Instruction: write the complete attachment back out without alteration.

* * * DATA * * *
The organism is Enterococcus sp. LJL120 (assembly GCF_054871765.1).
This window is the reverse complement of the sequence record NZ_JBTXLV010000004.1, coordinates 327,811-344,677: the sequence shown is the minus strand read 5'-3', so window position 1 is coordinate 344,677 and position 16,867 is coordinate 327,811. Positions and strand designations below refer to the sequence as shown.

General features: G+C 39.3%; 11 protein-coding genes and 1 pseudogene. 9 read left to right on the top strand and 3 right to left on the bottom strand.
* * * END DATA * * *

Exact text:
The organism is Enterococcus sp. LJL120 (assembly GCF_054871765.1).
This window is the reverse complement of the sequence record NZ_JBTXLV010000004.1, coordinates 327,811-344,677: the sequence shown is the minus strand read 5'-3', so window position 1 is coordinate 344,677 and position 16,867 is coordinate 327,811. Positions and strand designations below refer to the sequence as shown.

General features: G+C 39.3%; 11 protein-coding genes and 1 pseudogene. 9 read left to right on the top strand and 3 right to left on the bottom strand.